What binding options are available for editing documents at a later time?
Have you ever had this happen to you? You finally finished that important document that took you weeks to prepare. Then you bound it for your big presentation…only to find out that there’s an error. Maybe some pages are missing or are in the wrong order. Maybe you noticed a glaring typo. Whatever it is, there’s no doubt about it: you need to edit your document. If so, hopefully you picked a binding method that will allow you to make the necessary changes. There are a few methods that allow you to edit your documents. Here they are…
Plastic comb binding. This is a very popular method because it’s easy, inexpensive, and looks great. You can also re-open the combs after binding in case you need to make any changes. It’s easy to do and won’t take very long, so this is a Hunter Green 15 Ring Half Size Plastic Binding Combgreat method to choose if you want professional-looking documents that can be edited quickly if the need arises.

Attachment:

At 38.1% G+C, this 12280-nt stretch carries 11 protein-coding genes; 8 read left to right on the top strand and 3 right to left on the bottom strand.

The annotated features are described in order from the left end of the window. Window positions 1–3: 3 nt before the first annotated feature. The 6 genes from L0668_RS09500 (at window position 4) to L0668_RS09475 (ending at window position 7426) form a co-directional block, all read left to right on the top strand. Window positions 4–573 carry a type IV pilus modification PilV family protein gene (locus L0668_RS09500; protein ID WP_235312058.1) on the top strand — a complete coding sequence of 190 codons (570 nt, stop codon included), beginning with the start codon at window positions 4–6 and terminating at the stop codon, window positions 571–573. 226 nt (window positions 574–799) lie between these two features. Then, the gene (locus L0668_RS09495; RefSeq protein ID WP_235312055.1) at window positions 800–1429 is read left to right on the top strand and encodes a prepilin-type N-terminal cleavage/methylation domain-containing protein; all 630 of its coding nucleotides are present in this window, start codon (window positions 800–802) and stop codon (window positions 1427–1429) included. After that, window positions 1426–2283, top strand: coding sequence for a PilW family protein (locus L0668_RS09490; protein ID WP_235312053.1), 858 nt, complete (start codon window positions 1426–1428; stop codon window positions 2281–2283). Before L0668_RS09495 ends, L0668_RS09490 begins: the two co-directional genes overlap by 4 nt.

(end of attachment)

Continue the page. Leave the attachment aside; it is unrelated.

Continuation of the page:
Thermal binding. If you use a thermal machine, such as a Unibind device, it’s possible to make changes to your work so long as you’re not totally overhauling the entire book. If you place the document back on the machine, the glue will heat up enough so that you can remove several pages and replace them without damaging the book. This can be a bit tricky, so be careful. You should only edit a thermally bound document once or maybe twice. If you do it any more than that, the glue in the spine won’t be able to hold on to any more pages, leaving you with a ruined document.
Fastback. If you have a Powis Parker Fastback machine, such the #11 model, it’s also possible to edit your work after the fact. The trick is you can only add and/or remove 2 sheets at a time. So this isn’t the method to use if you think you’ll need to do more edits than that.
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